2 Person Games is a one person independent games studio, founded in May 2011. Being a one person studio I do everything for the company – that includes design, development, artwork (usually outsourced to friends), sounds (usually outsourced to other friends) and marketing (usually failing at). I occasionally take on freelance work when I can to give me room to think and create. I’m passionate about games of all sorts. I love video games, boardgames, tabletop and live-action roleplaying games. My favourite boardgame of all time is Twilight Imperium, without a shadow of a doubt. My favourite video game is StarCraft. As you can tell, there’s a strong running theme of Science Fiction there, which explains Space Salvager. My passion in life is making games, that’s what I do. Be it games mastering for my RPG group or making video games for a game jam – making games is what I do. I’ll develop for any platform that’s appropriate, which is usually desktop and any console that’ll take me.
Posted by 2PersonGames on Feb 13th, 2014
The purpose of this post is to give an introduction to making thread-safe calls specifically within .NET/Mono.
A thread safe calls are a type of call that can be made from any thread that won’t interfere with the operations of another thread. This is an important overhead to include because, as an example, if you have one thread reading a list and another thread writing to that list at the same time the first thread is most likely going to go beyond the bounds of the list. One of the ways to achieve this in a thread-safe environment is to control access by using either a lock, mutex or semaphore.
The way a lock, mutex and semaphore work is to block the calling thread until they have been released. For .NET/Mono there is very little difference between a lock and a mutex; a semaphore on the other day is essentially a more complicated lock, allowing for multiple threads to read/write. Most of the you’ll use a mutex, but sometimes you may want to control read and writes in a far more complex way in which case you should use a semaphore.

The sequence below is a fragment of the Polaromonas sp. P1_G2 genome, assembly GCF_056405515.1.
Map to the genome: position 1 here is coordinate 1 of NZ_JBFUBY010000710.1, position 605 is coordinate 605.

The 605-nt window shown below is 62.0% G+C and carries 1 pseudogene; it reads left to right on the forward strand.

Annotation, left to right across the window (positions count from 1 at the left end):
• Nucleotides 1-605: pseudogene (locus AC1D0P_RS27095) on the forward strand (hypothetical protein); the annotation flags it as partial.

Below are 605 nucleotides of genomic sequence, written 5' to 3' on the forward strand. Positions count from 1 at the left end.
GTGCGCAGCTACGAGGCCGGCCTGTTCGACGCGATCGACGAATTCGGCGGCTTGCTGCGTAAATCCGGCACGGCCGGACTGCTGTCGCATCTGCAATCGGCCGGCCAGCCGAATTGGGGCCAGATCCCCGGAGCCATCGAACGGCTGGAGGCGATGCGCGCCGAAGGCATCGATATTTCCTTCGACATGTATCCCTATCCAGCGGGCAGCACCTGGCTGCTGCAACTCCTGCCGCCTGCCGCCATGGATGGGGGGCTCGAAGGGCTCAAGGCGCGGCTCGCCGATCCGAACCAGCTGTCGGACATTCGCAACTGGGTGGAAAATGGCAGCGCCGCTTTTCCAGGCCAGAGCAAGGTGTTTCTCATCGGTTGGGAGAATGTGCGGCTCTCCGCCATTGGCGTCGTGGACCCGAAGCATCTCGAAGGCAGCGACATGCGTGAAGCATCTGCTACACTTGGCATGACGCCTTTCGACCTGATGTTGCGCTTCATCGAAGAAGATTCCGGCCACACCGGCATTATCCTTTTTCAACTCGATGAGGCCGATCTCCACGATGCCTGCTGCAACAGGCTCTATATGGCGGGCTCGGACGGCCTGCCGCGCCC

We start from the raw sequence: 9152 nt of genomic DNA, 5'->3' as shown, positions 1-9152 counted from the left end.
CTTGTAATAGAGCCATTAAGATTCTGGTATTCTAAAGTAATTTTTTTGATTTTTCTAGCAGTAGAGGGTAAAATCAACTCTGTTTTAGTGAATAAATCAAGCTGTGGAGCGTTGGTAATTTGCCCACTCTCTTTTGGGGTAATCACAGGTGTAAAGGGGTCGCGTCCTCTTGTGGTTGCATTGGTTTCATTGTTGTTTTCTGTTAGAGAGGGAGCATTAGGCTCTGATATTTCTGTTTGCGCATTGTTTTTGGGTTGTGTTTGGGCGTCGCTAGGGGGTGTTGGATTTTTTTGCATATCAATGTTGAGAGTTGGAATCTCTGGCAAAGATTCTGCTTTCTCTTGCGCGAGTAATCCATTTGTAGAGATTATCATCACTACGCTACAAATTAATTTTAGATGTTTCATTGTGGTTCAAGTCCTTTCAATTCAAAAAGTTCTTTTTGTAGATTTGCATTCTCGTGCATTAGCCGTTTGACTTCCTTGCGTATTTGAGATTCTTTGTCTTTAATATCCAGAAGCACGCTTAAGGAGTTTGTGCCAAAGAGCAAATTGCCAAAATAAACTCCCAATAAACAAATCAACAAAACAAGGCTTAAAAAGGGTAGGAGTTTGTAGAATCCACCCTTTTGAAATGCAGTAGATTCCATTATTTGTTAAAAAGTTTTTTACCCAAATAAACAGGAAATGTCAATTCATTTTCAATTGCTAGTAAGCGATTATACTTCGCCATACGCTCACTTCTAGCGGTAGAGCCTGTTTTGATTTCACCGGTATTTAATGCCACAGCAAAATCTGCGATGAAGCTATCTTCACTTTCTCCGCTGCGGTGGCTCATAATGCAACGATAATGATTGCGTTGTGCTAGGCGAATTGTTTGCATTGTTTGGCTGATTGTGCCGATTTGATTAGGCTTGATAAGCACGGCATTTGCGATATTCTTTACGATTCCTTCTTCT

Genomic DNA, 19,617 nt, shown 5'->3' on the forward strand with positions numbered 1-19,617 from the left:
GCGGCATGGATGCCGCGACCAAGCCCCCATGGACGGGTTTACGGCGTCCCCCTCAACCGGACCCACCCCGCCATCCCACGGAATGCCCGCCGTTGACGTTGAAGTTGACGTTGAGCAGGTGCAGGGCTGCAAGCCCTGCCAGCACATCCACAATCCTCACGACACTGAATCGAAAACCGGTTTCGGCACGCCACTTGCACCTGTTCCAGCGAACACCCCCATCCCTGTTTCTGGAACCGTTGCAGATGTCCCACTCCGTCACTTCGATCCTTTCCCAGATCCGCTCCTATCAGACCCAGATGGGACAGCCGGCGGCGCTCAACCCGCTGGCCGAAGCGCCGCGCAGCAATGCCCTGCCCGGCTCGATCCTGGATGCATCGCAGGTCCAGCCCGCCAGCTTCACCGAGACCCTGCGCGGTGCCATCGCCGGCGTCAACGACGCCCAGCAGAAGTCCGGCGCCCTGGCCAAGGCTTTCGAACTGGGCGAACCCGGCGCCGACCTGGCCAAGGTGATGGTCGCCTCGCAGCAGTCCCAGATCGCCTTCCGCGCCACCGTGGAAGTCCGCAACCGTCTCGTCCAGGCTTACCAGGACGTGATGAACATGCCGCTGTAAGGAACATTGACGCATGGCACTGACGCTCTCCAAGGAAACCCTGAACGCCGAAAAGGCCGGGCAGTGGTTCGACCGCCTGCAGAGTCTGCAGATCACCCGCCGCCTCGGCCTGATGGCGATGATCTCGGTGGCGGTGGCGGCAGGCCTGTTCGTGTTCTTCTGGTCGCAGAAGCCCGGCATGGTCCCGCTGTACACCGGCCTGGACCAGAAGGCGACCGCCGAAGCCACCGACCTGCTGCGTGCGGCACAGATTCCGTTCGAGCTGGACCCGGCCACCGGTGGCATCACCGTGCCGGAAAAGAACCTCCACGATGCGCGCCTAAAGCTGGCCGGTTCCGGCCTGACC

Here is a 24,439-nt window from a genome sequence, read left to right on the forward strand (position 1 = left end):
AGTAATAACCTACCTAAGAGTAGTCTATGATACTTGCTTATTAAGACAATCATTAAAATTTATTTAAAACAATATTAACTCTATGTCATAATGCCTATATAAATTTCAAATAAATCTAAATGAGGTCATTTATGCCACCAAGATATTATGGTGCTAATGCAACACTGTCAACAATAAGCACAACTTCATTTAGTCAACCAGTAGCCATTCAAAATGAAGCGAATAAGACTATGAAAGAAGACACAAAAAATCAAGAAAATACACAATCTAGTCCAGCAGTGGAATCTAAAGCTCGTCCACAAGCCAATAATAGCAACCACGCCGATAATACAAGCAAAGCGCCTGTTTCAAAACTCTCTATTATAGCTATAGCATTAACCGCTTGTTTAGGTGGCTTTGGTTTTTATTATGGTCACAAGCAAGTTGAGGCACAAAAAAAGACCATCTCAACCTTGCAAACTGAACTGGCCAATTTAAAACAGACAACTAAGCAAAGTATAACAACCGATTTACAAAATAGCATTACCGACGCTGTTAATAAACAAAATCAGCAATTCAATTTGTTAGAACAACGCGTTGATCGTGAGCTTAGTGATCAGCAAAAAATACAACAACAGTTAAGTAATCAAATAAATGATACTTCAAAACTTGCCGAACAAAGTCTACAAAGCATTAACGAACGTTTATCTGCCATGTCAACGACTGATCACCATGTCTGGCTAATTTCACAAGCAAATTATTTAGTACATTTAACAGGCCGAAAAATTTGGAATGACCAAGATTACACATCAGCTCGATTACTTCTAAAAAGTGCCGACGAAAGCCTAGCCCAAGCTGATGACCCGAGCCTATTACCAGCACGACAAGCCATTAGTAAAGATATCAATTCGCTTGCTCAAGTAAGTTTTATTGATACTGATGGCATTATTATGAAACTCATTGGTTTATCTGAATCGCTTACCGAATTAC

The way mutexes work is you enter the mutex before accessing the memory in question, perform your operations, then exit the mutex after you’ve completed. However, the best one I have found for using across .NET and Mono is a semaphore called ReaderWriterLockSlim:
The above TryEnterWriteLock() will attempt to enter the semaphore for an infinite number of milliseconds (-1). This is a fairly efficient and fast sempahore that supports both read and write locks, with multiple and combined cases for both. Personally I use it as a straight mutex instead of a SpinLock because at the time of porting Space Salvager it was not available in Mono.
When executing code that requires a mutex it’s fairly standard to run that inside a try and finally statement. What this ensures is that any synchronisation exceptions are caught and, in the slim but often frequent chance, any exception is thrown the mutex is always released. The below example shows the base object GameObject in Space Salvager handling it’s update call using a mutex:
All objects inherit from this abstract class, overriding Update to implement their own update code. Because the call is made from within Tick all the calls made within Update to itself are thread-safe. If another object is accessed, you would call Lock on that object to ensure synchronisation. The issue to bare in mind, however, is not to cause a recursive lock. If a thread enters a mutex a second time before exiting this is known as a recursive lock. Some mutexes will allow this, for example a Monitor will, however the issue with this is when the subsequent exit is called the mutex is immediately released before it is expected to have been.
The solution to a recursive lock is simply to plan your architecture and ensure you don’t lock your mutex twice on the same thread. Sometimes this is very easy, but if you’re making a rather complex game then it can become very tricky.
Sometimes it isn’t necessary to use a mutex to access an object atomically. .NET/Mono implements an atomic class called Interlocked, which allows integers and other numerical value types to be read and written to atomically.
This is good when using an index or an ID number for example, to be honest however if you need to use an Interlocked you’ll know when.